#6 Feb 27, 2008
I agree with the idea of swapping the two - forcing the owners of the buildings in downtown Brownsburg to move their businesses so that the road will be wide enough is preposterous. I know one of the tennents in one of the buildings is a barbershop that has been in the same location since 1921. Tearing down one of the last buildings in this section of town is not feasable as it is to complete the RR Parkway would be - especially since it would be tied to the distribution facilities located in both Brownsburg and Plainfield as well as those along I65 to the north.
#7 Feb 27, 2008
But one of the biggest transit problems in Hendricks County is a lack of access to the north side of Indy. From Brownsburg, you either have to take I-74 (essentially going south to go north), or take 56th Street (and backtrack all over to find a north-bound onramp to I-465), or travel backroads to either 86th Street or SR 334.
Routing the Ron Reagan over to SR 267 does nothing to alleviate this. Nobody in their right mind would want to trek all the way to Whitestown just to get onto I-465 eastbound. And why go even further west just to backtrack to the east anyway?
No, the only way it makes sense to route the Ron Reagan to SR 267 is if you plan for it to REPLACE 267 instead of augmenting it.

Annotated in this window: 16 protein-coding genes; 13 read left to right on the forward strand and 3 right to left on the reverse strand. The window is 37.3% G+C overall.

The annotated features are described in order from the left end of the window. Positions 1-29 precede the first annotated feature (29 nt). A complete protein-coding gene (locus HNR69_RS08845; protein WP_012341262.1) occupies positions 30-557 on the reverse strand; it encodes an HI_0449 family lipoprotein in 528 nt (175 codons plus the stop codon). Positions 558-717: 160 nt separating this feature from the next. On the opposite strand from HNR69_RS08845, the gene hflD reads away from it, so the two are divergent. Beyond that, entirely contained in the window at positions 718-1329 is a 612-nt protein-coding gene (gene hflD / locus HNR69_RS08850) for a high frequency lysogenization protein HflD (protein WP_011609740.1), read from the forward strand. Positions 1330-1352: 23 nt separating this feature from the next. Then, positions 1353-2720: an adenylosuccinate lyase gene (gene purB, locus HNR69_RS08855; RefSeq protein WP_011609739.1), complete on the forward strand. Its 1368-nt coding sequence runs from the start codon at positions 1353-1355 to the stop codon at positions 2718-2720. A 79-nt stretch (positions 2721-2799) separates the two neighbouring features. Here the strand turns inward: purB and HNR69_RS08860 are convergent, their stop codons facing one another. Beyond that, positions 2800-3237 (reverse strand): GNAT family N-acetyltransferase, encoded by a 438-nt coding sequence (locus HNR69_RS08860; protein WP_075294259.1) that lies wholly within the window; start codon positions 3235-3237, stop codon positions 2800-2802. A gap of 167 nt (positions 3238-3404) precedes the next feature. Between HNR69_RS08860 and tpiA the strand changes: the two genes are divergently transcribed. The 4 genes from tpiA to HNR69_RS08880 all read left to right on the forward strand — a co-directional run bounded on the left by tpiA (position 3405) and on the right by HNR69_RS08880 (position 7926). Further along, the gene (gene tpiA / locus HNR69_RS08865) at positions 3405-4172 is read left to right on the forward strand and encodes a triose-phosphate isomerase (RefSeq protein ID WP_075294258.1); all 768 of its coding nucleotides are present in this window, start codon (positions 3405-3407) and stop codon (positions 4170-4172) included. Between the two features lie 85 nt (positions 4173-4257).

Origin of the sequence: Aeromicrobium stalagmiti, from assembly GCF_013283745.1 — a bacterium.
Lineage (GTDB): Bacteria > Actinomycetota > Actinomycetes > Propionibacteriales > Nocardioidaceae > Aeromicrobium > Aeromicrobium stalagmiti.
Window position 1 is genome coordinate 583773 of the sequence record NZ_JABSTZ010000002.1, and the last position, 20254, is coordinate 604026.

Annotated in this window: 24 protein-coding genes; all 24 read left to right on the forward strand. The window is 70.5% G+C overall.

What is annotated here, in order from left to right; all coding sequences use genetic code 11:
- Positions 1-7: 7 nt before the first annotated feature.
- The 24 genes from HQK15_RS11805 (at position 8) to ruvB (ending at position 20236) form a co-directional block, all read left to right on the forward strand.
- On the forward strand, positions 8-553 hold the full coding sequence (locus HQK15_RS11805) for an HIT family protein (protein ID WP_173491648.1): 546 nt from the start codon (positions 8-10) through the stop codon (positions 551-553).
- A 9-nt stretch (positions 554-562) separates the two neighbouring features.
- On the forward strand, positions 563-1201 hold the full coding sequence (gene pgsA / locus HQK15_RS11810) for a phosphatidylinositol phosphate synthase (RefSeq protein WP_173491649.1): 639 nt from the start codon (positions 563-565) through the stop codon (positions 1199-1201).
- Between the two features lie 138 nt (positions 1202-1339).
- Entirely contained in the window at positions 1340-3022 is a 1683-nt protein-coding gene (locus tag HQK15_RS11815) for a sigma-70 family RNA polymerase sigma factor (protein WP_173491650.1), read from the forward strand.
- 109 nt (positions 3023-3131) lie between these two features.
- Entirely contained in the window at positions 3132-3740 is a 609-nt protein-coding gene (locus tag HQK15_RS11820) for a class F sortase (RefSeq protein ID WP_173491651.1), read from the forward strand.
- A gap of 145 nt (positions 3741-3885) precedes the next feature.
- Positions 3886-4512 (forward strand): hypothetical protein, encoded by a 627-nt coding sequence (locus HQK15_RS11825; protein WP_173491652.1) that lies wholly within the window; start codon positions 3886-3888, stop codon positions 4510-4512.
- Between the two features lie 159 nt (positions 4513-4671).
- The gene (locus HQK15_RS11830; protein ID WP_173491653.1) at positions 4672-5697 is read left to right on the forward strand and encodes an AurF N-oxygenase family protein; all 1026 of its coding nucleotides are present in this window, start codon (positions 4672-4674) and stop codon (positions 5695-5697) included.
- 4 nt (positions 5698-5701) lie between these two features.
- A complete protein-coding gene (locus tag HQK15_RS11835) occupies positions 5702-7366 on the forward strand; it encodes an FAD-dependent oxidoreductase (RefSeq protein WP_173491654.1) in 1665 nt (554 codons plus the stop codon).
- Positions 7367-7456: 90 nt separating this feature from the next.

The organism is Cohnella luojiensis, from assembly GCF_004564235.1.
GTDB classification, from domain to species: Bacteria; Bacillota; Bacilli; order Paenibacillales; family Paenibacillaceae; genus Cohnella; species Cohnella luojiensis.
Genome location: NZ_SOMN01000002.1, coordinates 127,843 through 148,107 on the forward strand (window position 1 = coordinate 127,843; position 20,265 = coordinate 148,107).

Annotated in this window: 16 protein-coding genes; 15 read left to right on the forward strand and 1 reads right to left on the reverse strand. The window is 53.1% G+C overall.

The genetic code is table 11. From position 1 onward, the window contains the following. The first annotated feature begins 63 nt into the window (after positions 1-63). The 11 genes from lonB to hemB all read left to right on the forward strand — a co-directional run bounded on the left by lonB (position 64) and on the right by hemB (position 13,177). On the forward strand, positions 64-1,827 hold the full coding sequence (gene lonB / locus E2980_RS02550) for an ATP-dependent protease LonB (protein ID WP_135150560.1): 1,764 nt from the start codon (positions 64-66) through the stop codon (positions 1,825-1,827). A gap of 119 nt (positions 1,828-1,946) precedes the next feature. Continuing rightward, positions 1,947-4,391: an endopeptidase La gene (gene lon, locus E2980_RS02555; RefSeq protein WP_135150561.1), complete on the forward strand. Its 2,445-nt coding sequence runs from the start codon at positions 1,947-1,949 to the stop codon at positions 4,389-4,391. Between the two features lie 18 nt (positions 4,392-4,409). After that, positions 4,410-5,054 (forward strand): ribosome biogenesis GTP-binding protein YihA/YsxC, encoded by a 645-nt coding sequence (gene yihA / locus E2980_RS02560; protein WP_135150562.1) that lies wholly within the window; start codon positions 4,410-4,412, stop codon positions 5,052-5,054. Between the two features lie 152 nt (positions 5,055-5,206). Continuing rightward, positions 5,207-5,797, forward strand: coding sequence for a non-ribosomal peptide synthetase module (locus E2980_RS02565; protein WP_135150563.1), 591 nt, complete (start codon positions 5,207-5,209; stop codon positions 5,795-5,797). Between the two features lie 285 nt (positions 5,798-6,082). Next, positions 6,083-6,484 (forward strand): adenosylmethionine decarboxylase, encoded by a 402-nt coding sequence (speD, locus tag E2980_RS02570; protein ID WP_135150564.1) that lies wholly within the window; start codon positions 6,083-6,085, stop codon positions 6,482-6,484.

(Of course, a lot of these problems could be solved if they'd just extend I-865 to connect to I-74 near Pittsboro.)
#8 Feb 27, 2008
Whether you like spawl or not, it's a reality. Hendricks County has a infrastructure crisis that should have been planned for long ago. Instead of the Ronald Reagan Parkway, SR 267, could have moved north of US 40 to the Dan Jones/Hornaday road corridor. This would have placed this much needed road closer to the town centers of Plainfield, Avon and Brownsburg.(This also would have been a much easier rail crossing than the current configuration).
Regarding Light Rail here's some Information from the Thoreau Institute. "Wendell Cox likes to say that transit is really about downtown... that transit is really only an important mode of travel in urban areas with a huge number -- roughly a half-million or more -- centrally located jobs. That pretty much limits it to six urban areas: New York, Boston, Chicago, San Francisco, Philadelphia, and Washington.
The numbers show that rail transit does pretty well in New York and makes a marginal showing in the other five cities. Elsewhere, it is insignificant when measured by market share of travel, and it has particularly failed in cities that have mainly grown in the last fifty years, such as Dallas, San Diego, and San Jose."
So the answer is better roads not mass transit.
#9 Feb 27, 2008
Thanks Hendricks county for leaving 100 South looking like crap for so long, maybe the voters will recall the mess on election day.
#10 Feb 27, 2008
I do agree that the State of Indiana should share the cost of or completing
Ronald Regand Parkway (NEW 267). Reason being that the traffic that is bypassed from I465 would be flowing through this throughfare eliminating congestion on the west side . The State would be getting a real deal in the exchange ,and at the same time eliminating part of the traffic problem at rush hour ..